COVID-19 Cases Dropping, But County Leaders Say ‘This Is Not Over’
Mar 24, 2021, 5:15 PM | Updated: 9:33 pm
SALT LAKE CITY, Utah – As new cases of COVID-19 trend downward along with hospitalizations and fatalities, Salt Lake County wants to keep up the progress and urged people to hold on to that mask even after getting vaccinated.
On Wednesday, county leaders shared their optimism and hope and tackled today’s toughest questions about the virus and the vaccines.
“We are in the 55th week of battling COVID-19 in our community,” said Salt Lake County Mayor Jenny Wilson. “We are getting closer to getting life back to what we used to know, but we are still facing challenges due to COVID-19.”
Now that the vaccine became available to all Utahns 16+, Wilson and her COVID-19 team recognized that there’s a lot of talk about the virus and the vaccines in the community, and not all of it is accurate. They offered answers in a Facebook live presentation.
Today I joined Salt Lake County Health Department Director Gary Edwards to answer some frequently asked questions regarding Salt Lake County’s vaccination efforts. Vaccines are available to all Utahns over age 16, please schedule your appointment now. pic.twitter.com/11mp2xKn1H
— Mayor Jenny Wilson (@SLCoMayor) March 24, 2021
Those 16 and older are now eligible to get the COVID-19 vaccine, but in Utah County, they are already poking arms in this most recent rollout because appointments opened last Thursday.
The mayor and Gary Edwards, executive director of the Salt Lake County Health Department, were relieved to see a 79% drop in new cases since January, as well as declines in the positivity rate, hospitalizations and deaths.
“The efforts that have been put in place, and the individual efforts of the residents of Salt Lake County and the residents of Utah are paying off,” said Edwards.
So far, nearly 500,000 people in Utah’s most populous county have had at least one dose of a COVID-19 vaccine.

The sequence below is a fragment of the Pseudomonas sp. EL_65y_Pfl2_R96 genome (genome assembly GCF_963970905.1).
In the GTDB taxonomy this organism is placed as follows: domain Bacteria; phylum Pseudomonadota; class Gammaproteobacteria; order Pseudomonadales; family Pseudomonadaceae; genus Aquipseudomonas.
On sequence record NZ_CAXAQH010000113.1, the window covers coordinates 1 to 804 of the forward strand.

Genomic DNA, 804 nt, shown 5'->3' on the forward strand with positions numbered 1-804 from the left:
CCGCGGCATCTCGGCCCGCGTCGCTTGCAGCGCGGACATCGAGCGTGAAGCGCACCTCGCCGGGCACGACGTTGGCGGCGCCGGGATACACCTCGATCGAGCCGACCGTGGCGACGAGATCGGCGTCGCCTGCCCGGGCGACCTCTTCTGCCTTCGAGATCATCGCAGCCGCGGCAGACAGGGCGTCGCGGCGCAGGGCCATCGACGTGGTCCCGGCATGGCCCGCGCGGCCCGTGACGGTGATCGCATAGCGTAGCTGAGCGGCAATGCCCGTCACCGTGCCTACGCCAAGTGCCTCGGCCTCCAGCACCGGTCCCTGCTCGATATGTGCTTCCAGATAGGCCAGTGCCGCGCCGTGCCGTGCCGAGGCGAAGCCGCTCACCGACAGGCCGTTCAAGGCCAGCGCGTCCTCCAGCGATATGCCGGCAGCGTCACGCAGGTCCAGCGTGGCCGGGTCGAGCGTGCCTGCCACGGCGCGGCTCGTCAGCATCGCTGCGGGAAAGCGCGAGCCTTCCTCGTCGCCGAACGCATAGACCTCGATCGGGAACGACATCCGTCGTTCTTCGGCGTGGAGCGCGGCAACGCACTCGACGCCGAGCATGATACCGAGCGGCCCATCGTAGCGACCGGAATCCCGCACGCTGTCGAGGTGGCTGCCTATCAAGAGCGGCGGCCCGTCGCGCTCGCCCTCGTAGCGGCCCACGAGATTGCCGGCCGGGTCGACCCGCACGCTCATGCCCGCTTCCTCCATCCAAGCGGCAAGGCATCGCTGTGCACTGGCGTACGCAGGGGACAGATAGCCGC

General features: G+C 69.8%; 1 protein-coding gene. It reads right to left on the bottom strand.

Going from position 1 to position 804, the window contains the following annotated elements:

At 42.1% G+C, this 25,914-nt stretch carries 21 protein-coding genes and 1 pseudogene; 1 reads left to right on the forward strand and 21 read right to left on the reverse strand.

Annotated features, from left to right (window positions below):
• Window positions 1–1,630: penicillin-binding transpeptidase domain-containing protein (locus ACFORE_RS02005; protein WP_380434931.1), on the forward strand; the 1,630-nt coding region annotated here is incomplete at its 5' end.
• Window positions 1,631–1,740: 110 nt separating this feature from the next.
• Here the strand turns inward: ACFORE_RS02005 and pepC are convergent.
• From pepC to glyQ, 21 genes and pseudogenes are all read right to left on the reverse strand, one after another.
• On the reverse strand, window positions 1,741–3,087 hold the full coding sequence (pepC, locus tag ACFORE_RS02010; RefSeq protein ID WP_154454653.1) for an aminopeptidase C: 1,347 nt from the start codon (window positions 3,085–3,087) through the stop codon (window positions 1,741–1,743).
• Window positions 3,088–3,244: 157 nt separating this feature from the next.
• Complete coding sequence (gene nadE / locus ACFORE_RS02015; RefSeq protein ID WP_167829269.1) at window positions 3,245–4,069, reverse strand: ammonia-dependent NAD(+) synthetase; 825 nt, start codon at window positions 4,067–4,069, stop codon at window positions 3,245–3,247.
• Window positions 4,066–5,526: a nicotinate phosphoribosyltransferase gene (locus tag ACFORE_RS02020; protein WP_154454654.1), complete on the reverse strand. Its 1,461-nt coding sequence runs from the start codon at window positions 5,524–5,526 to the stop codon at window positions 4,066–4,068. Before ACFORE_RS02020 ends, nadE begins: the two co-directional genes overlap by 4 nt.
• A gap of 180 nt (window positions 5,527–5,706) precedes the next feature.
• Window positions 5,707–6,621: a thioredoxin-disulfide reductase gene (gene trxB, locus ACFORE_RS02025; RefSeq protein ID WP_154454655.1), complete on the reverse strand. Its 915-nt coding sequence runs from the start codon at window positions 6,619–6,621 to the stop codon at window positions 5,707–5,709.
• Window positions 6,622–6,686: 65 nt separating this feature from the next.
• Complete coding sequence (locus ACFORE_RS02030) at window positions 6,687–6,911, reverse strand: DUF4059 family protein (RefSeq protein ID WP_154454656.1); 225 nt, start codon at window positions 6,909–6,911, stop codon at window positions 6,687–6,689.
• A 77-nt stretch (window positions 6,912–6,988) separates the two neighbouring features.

“That gives us hope and optimism as we move into the summer. But we have to remember that this is not over,” said Edwards. “We still don’t have an adequate proportion of the population vaccinated.”
Naturally, many want to know when can we stop wearing the masks?
“The information tells us that when we’re out, we should wear face coverings, especially those who have not been vaccinated, and then those of us who have, to protect the general public for some time,” said Edwards.
Fortunately, when vaccinated, most people report nothing more than mild side effects that include arm soreness, and maybe mild fever and aches that go away in about a day.
They reminded the public that each of the three vaccines available now in Utah is a good option, and very effective.
“Don’t worry about what vaccine it is,” said Edwards. “Just take the first opportunity to be vaccinated.”
So far, the vaccines appear effective against variant strains of the virus. But Utahns may need a booster in the future.
As far as vaccinating children under 16, Edwards was hopeful that by the beginning of the school year, one of the vaccinations will be approved for children 12 to 16. In the meantime, they urge adults to get their vaccination.
“All adults are now eligible for the vaccine and we have appointments,” said Wilson. “So, sign up.”
Edwards said the county is capable of delivering twice as many vaccines each day when more vaccine is available.